Linkedin: Failure to manage processes can become expensive

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I think, this is an example that the use of BPM is repeating "Pitfalls of automation" (see a good article in http://www.geocities.com/CapeCanaveral/Hangar/2883/automate.html ). Another sign of this repetition is some discussions about human processes vs automated processes.

In my experience, there are neither only human processes nor only automated processes. Each automated activity within a process should be encapsulated into an "error-recovery loop" which may include a human activity. For example, a fully automated conveyer at a car factory has some side lines to "do" some cars manually.

A fully "automated" process may have a human task to watch the process - in the same way that an observation window allows one to observe the workings of a turbine.

Each human activity is surrounded by automated activities - similar to a good secretary who prepares documents for a boss and later takes care about them.

So, to comment Thomas' list:
- Don’t only rely on automation,
-- more automation requires adequate controls (also automated)

- augment it with appropriate process management methods,
-- In addition to production (or horizontal) processes, I recommend to develop some controlling (or vertical) processes; the latter helps people to validate execution of production processes.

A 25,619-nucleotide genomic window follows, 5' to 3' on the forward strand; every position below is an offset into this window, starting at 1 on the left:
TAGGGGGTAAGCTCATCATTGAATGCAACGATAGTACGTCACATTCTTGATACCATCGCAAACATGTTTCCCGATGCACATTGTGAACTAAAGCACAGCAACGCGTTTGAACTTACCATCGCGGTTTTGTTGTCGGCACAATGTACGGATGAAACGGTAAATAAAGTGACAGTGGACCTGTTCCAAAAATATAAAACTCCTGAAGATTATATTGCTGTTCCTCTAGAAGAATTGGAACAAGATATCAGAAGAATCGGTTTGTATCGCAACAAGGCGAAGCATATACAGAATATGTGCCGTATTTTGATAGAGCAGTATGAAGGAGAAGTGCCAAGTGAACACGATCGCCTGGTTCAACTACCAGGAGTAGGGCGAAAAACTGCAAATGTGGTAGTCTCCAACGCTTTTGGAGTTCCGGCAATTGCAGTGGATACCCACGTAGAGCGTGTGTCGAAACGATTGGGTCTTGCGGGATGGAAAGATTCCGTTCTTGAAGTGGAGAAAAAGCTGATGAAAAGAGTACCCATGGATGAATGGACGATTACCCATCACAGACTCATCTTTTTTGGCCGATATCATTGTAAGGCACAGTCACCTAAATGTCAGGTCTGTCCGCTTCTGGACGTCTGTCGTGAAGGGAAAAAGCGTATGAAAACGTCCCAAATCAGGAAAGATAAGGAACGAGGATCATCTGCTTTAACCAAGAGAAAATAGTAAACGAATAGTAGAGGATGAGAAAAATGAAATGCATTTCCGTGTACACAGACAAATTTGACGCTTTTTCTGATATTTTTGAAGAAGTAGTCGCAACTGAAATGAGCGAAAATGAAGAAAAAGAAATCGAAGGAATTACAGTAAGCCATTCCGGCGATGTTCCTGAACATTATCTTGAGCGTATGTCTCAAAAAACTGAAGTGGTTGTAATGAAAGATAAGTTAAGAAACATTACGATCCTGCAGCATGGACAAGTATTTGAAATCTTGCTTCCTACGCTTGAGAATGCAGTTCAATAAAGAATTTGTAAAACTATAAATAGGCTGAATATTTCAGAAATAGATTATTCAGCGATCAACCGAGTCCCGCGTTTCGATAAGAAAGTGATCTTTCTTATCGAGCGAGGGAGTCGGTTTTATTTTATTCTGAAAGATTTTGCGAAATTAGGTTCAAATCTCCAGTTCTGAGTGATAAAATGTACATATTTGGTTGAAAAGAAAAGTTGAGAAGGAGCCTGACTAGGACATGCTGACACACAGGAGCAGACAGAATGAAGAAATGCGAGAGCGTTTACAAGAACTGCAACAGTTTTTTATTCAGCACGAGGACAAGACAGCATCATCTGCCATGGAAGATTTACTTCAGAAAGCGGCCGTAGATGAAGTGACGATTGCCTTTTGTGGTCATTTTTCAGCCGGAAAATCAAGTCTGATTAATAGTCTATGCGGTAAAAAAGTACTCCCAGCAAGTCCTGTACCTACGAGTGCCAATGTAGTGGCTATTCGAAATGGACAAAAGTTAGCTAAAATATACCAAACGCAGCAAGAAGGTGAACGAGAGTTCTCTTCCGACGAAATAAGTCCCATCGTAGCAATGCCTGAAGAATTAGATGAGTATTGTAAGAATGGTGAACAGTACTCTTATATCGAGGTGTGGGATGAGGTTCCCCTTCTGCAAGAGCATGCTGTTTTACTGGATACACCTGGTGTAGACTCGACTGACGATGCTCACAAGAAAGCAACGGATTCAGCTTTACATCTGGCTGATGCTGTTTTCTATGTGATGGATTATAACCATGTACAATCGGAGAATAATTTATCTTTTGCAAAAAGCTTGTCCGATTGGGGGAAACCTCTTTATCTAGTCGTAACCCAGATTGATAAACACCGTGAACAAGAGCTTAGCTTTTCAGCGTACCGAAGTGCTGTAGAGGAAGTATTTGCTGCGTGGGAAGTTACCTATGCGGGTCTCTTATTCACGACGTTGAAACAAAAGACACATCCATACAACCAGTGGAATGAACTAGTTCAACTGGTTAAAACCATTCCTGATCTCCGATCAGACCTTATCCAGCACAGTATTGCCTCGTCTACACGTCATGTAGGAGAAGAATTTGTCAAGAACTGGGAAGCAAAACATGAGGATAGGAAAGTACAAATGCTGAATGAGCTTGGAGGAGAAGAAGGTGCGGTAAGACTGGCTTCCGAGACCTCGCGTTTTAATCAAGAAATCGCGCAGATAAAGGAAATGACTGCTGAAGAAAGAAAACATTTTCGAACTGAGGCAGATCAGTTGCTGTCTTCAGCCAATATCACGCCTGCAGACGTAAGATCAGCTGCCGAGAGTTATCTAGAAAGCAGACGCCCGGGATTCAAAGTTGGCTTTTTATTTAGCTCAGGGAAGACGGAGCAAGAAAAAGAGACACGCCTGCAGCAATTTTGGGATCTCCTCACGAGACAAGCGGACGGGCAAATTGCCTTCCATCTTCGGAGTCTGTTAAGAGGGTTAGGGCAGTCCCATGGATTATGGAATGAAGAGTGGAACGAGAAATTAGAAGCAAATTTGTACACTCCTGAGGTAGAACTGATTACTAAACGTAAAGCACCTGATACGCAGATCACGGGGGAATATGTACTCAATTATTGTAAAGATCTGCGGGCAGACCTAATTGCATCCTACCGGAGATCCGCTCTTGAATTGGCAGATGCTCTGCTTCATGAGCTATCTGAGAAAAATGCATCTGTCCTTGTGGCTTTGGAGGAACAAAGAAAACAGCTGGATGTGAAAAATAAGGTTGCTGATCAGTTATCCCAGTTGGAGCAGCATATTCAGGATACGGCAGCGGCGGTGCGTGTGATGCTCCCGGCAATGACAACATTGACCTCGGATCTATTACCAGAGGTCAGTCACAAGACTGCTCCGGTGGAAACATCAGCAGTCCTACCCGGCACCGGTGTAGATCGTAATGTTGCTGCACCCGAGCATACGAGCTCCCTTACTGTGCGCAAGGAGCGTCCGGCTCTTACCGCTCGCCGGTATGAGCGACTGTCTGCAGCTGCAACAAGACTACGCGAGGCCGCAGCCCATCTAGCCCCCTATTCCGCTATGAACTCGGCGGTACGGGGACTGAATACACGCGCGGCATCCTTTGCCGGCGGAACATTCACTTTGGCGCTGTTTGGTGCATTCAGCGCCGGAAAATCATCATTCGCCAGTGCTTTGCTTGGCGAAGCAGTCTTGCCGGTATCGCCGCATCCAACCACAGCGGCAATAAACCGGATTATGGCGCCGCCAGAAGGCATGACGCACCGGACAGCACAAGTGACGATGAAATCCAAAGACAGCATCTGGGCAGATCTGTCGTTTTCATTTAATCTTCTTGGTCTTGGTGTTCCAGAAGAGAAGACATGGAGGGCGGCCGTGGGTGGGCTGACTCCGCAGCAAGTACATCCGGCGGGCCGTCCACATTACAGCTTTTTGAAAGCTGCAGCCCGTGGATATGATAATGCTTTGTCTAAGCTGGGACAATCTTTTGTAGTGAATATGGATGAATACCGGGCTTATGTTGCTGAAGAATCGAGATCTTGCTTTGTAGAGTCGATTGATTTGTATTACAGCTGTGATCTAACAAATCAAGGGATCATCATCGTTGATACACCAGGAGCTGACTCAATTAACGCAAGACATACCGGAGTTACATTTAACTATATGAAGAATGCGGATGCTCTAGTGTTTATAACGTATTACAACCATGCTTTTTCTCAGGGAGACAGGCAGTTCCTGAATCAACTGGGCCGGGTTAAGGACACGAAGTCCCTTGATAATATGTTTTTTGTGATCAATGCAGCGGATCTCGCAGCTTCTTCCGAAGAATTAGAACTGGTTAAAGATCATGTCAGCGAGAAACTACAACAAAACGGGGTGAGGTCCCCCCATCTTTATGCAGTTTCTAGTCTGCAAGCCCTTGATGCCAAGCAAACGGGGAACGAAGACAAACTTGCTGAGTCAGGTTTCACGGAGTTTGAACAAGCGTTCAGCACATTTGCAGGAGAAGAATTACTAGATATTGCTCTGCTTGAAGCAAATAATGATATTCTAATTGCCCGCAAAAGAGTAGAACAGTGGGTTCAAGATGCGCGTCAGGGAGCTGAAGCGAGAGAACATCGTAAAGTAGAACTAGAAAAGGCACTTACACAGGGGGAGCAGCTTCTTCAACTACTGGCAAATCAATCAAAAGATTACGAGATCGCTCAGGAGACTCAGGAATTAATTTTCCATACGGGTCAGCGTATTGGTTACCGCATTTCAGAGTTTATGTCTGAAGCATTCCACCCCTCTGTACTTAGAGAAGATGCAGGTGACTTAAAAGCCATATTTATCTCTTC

- define proper rules for process managers that don’t only cover system functionality but also address process results,
-- controlling processes may signal potential problems to humans as well as propose some adjustments. For example, an assurance company guarantees that each claim is processed in less than N days (i.e. there is an SLA) and claims over 50$ are checked manually; when this company receives a wave of claims, a controlling process by detecting this wave may propose either to increase the staff for checking those claims or to adjust a limit (from 50$ to 100$) so more claims will be treated without manual check.

- responsibility and accountability should play equal parts in process management jobs and should address clearly defined processes,
-- who is responsible for a process template, a process instance, a process activity.

- don’t design your processes for the sunshine case only – also look at process risk management issues.
-- fault-tolerance, error-recovery, comprehensive traceability, etc. are important for BPM design and execution; actually, the power of BPM helps us to address those issues in different ways, e.g. if a problem is caused by a user then a super-user may receive a task to resolve this problem.


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